Renshaw’s moment of clarity on way to Ashes tour selection

Matt Renshaw made an outstanding recovery from a challenging tour of India

As a result of an epiphany, he had while on the Australia A tour of New Zealand, Matt Renshaw was able to secure a position on the impending Ashes tour.

The English-born left-hander, who is now 27 years old, had a disastrous Test tour of India during which he made scores of 0, 2, and 2 in two Tests. He would only board the plane to England if he ran frequently.

Renshaw had a great start to the Australia A trip against New Zealand A at Lincoln with scores of 112 and 78 while starting the innings.

The announcement of Cricket Australia’s centrally-contracted players list was imminent with only one game left, and while he awaited it, his mind began to play tricks.

“I had a little bit of a blip in the first innings of the second game. The contract list had just come out and I had missed out,”

Renshaw told AAP.

“I had done a bit of thinking about that and was trying to predict stuff in my own head, but that didn’t really work out.

“That second game it got in my head in the first innings. I played a terrible shot and got out for two. I said to myself, ‘OK, that’s not why you play. Get back to why you want to play’…and I scored [140] in the second innings.

“Obviously India was tough mentally from the cricket side of things. I would have liked a lot more runs but unfortunately that wasn’t the case,”

Renshaw added.

“So I went to New Zealand with a mindset to enjoy my cricket. It can be tough when you know you have to score runs to get in a side, but I wasn’t thinking about that. I was just trying to enjoy myself. That is when I produce my best batting. The results over there were part and parcel of that.”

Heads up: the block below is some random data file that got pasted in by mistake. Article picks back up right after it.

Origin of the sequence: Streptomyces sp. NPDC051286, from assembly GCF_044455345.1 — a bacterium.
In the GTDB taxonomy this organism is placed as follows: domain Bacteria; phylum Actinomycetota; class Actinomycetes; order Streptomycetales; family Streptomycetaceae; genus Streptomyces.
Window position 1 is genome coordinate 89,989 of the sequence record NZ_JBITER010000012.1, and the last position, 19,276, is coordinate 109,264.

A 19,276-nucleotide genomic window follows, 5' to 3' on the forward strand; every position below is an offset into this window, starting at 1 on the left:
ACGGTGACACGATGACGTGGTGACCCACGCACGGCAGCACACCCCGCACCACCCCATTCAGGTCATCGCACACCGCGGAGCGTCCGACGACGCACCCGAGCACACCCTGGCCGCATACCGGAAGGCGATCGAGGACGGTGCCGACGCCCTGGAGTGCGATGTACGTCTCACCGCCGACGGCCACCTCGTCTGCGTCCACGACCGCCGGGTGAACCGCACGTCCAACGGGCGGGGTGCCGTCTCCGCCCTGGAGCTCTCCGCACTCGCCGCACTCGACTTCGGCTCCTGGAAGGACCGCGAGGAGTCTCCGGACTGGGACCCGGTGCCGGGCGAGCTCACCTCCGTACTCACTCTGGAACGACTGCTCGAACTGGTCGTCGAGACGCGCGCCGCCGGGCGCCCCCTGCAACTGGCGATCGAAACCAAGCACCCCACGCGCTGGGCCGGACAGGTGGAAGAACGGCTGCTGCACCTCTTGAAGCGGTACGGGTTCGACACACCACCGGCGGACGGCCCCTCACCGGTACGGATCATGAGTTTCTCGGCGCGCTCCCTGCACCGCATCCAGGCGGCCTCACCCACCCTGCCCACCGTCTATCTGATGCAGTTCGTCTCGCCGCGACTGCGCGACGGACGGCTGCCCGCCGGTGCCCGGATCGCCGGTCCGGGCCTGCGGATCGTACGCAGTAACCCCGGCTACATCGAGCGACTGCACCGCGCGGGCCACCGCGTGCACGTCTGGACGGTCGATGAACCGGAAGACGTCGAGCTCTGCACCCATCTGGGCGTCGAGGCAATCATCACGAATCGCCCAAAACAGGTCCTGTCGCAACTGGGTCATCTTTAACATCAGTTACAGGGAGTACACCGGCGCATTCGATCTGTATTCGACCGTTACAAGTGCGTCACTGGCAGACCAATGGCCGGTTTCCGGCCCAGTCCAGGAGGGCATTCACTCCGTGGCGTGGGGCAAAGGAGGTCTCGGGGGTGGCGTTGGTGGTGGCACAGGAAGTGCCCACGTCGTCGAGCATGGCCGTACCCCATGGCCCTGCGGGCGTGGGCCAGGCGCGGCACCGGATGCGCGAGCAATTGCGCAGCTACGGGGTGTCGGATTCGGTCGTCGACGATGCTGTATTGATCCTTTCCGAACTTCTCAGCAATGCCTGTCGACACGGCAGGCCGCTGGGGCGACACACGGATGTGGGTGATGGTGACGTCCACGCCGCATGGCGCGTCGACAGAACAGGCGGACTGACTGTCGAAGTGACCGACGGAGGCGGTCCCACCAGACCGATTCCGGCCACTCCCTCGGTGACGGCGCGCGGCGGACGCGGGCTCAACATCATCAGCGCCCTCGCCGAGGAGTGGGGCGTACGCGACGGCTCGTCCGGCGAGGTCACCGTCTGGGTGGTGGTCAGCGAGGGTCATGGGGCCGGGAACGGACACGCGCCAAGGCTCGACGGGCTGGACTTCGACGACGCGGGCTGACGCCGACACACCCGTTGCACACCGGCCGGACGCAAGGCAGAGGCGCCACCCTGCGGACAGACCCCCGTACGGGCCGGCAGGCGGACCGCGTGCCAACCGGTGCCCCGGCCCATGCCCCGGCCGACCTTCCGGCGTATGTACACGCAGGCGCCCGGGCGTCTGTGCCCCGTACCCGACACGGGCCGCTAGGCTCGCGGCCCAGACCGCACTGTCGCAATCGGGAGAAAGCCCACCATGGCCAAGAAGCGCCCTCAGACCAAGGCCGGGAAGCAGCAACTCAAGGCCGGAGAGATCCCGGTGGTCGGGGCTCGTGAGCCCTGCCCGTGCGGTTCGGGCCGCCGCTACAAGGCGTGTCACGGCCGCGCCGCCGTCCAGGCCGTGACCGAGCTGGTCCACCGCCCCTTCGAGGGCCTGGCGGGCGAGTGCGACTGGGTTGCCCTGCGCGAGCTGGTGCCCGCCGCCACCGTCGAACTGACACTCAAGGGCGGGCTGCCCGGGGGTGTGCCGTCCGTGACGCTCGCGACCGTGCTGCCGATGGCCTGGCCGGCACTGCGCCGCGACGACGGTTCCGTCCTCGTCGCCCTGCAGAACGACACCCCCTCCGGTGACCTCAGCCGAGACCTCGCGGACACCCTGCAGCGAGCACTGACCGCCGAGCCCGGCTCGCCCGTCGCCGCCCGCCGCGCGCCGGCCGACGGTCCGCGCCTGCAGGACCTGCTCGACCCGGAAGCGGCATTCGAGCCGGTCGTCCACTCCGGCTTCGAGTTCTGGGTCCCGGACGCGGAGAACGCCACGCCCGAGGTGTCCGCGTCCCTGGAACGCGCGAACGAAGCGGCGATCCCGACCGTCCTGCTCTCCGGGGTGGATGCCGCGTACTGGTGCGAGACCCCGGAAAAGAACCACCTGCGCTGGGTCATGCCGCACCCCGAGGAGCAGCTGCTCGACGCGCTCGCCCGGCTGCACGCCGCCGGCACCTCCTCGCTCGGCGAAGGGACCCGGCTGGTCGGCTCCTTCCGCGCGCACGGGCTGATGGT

Renshaw’s strategy resembled that of a zen monk, who clears his mind without considering clinging to or pursuing an improbable objective. He struck gold when George Bailey, the Australian chair of selectors, called him later with information about the Ashes team.

“I had spoken to Usman Khawaja and he got his call the day before so I knew mine was coming,”

Renshaw said.

“George gave me a call and it started with all the standard stuff and I said,’ Come on, just tell me whether I am in or out’. He told me I was in and I was really excited to be going to England.”

Early in his Test career, Renshaw batted first, but he later switched to opening, calling his dismissal from the Queensland team “a silver lining” years ago.

“It made me force my way back into the side at No. 5, just because of how strong our batting order has been,”

Renshaw said.

“I always thought I had the game to bat in the middle order. A lot of openers do, it’s just that they haven’t had the opportunity.

“In terms of this tour, it is going to be about supporting the boys at the start and if I do get an opportunity to play, whether as an opener or in the middle order, I will enjoy myself.

“It is the Ashes. There will be more emotions and more people watching but at the end of the day it is a bowler against a batter trying to score runs.”